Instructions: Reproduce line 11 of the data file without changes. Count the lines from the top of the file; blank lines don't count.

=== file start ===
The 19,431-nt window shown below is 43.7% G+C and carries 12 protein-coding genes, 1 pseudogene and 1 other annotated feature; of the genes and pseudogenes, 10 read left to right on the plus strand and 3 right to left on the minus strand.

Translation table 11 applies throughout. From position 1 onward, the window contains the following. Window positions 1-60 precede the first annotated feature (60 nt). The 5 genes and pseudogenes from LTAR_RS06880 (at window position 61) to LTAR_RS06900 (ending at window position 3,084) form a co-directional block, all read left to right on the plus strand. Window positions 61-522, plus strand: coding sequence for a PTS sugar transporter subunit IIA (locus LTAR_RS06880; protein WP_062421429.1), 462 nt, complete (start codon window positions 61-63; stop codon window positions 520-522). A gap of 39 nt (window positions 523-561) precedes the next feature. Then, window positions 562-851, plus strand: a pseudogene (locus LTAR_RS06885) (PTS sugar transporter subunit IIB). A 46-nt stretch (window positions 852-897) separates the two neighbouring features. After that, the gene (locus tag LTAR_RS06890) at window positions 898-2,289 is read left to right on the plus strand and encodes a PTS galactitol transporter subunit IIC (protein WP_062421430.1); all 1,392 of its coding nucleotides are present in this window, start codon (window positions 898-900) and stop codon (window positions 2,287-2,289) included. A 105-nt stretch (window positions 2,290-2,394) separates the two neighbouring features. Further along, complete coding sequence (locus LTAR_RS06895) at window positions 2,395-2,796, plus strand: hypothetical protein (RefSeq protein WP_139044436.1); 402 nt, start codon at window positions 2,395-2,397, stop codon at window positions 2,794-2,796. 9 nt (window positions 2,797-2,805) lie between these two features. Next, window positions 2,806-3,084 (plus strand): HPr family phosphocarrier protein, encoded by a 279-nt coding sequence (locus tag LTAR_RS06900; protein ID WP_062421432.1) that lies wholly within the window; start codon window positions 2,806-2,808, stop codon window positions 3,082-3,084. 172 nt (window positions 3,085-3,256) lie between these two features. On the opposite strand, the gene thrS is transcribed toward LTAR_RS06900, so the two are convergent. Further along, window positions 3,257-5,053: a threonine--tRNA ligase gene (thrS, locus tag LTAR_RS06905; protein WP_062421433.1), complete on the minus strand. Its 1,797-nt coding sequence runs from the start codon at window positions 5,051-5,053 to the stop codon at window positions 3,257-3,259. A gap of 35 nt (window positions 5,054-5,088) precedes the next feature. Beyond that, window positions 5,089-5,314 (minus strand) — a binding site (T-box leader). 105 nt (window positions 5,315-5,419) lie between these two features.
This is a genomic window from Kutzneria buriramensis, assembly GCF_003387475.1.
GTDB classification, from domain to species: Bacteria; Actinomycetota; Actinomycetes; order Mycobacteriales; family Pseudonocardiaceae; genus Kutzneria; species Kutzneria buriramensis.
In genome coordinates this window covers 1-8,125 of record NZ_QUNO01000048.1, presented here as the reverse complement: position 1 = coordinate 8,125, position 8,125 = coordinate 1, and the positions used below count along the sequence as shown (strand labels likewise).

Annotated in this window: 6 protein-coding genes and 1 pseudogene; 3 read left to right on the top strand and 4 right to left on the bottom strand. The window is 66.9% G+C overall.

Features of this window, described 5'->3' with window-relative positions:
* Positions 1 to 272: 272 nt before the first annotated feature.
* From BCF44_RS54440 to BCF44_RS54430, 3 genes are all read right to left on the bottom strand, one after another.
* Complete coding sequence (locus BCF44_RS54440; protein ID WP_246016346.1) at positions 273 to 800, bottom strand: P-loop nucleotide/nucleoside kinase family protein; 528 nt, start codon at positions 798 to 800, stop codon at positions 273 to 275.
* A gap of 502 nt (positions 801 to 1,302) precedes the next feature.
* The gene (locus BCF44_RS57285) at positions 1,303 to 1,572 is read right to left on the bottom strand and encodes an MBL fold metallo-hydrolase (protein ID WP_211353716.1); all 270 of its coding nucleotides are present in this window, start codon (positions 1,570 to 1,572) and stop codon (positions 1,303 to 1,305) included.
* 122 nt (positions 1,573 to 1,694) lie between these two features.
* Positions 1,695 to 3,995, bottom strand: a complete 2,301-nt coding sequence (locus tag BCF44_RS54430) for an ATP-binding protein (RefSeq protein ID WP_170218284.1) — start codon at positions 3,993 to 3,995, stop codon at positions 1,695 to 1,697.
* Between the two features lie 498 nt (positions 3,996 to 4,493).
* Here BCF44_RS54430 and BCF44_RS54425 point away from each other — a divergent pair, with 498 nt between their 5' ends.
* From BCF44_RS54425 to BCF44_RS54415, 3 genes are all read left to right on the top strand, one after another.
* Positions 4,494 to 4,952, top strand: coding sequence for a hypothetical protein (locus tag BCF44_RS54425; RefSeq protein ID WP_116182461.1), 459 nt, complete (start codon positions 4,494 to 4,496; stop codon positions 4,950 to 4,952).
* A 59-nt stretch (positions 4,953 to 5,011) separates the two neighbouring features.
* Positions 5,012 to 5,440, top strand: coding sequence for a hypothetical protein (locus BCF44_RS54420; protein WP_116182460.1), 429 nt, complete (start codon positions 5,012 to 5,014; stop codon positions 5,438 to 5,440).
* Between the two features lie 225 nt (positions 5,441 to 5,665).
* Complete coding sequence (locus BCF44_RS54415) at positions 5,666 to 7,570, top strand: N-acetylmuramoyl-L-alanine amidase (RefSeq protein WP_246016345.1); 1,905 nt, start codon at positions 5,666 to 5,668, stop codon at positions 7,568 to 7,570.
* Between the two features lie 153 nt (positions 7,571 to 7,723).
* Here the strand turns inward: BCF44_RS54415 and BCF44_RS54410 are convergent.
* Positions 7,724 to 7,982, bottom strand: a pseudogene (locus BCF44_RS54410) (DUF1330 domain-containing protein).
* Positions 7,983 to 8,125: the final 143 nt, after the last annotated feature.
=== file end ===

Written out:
* A gap of 502 nt (positions 801 to 1,302) precedes the next feature.